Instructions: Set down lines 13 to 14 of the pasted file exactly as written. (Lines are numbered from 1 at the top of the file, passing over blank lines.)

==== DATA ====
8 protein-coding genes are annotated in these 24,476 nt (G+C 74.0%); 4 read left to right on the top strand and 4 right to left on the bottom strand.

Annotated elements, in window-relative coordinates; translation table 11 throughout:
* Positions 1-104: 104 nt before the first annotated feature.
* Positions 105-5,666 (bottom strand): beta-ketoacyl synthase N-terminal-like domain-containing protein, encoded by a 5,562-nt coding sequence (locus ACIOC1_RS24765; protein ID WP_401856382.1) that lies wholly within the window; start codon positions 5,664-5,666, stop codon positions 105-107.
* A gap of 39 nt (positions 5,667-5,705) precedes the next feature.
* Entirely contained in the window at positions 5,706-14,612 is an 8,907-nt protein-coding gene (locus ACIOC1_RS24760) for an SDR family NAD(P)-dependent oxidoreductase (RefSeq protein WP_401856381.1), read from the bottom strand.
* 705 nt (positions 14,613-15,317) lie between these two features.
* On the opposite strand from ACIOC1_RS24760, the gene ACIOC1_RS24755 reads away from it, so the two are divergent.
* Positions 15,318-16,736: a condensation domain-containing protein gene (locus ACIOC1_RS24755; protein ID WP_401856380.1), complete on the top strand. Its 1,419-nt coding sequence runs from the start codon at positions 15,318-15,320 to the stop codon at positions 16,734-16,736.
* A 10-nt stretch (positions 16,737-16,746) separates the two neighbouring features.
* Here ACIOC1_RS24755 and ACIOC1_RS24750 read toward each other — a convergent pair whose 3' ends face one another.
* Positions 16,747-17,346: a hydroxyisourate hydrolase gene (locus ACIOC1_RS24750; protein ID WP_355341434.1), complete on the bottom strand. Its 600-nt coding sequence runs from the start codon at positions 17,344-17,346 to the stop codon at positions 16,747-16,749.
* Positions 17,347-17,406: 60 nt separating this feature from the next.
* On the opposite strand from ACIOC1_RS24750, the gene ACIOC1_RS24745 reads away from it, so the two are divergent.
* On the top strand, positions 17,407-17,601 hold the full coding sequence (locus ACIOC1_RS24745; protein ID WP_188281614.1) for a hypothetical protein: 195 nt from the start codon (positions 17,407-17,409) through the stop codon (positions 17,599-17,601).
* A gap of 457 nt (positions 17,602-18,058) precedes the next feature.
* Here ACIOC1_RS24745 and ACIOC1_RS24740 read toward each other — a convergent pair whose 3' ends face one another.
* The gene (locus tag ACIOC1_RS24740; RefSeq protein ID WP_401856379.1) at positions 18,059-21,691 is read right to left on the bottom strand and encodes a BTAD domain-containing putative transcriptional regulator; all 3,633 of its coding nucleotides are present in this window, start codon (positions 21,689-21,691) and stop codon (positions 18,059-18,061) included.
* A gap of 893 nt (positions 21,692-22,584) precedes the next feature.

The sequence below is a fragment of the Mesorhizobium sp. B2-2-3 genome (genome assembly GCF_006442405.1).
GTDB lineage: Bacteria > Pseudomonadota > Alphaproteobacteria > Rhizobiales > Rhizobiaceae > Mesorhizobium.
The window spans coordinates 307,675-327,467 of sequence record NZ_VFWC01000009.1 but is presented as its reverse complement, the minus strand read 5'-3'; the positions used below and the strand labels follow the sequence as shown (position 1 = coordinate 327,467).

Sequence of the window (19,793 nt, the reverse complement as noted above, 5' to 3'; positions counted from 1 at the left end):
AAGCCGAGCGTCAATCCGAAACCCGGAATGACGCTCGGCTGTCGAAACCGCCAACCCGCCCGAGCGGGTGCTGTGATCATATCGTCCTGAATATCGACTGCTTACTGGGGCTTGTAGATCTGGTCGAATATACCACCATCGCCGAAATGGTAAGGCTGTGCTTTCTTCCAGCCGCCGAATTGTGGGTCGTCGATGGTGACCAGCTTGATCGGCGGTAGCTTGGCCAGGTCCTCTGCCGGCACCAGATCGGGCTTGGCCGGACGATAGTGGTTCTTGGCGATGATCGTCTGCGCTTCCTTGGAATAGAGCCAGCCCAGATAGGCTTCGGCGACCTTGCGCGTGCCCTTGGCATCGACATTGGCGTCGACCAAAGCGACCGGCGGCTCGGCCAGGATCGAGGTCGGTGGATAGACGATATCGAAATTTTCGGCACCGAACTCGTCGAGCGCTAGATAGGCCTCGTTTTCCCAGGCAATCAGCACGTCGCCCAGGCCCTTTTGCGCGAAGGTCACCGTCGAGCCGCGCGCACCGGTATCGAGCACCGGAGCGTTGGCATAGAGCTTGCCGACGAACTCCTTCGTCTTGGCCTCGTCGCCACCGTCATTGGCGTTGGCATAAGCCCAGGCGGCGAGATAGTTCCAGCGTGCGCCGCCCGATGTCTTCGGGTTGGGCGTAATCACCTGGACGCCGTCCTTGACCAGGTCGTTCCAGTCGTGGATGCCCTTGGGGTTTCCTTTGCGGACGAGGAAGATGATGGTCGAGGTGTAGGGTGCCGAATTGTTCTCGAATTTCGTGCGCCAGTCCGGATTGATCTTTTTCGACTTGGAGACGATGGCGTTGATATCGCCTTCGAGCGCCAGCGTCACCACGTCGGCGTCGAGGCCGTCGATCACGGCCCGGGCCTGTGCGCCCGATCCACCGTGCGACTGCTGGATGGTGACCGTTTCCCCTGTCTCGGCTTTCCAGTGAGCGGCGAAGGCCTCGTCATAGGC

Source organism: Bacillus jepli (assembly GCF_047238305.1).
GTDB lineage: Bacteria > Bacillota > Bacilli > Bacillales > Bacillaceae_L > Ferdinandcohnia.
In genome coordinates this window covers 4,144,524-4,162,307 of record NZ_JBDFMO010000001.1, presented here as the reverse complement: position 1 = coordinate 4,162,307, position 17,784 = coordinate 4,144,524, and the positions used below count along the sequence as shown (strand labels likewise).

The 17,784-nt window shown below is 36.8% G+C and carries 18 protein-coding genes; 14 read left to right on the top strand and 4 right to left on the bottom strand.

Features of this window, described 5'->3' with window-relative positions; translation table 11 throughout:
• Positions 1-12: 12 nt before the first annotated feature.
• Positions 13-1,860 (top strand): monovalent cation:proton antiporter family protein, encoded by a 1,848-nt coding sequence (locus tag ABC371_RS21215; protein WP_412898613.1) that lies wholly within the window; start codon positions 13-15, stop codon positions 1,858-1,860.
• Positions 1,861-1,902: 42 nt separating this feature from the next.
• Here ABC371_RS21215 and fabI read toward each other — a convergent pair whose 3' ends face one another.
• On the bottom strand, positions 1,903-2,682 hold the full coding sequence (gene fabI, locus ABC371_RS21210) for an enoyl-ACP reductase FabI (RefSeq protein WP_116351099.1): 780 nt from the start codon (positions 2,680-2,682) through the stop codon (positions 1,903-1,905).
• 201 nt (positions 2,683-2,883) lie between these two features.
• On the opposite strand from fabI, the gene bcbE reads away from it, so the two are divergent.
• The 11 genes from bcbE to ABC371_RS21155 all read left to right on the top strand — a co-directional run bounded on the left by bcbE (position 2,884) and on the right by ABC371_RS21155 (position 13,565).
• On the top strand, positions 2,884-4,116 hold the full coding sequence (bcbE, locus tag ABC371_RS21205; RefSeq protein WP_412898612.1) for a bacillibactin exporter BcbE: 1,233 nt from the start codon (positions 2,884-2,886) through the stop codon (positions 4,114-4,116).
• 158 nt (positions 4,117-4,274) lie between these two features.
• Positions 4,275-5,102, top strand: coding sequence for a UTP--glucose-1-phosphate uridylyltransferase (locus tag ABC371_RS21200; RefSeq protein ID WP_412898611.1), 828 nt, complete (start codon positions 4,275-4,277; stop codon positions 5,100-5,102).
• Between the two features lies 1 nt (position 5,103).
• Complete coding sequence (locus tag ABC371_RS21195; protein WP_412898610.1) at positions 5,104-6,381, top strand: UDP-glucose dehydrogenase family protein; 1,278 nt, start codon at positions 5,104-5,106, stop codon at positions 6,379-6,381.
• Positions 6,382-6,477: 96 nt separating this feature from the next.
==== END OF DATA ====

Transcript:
* Positions 17,347-17,406: 60 nt separating this feature from the next.
* On the opposite strand from ACIOC1_RS24750, the gene ACIOC1_RS24745 reads away from it, so the two are divergent.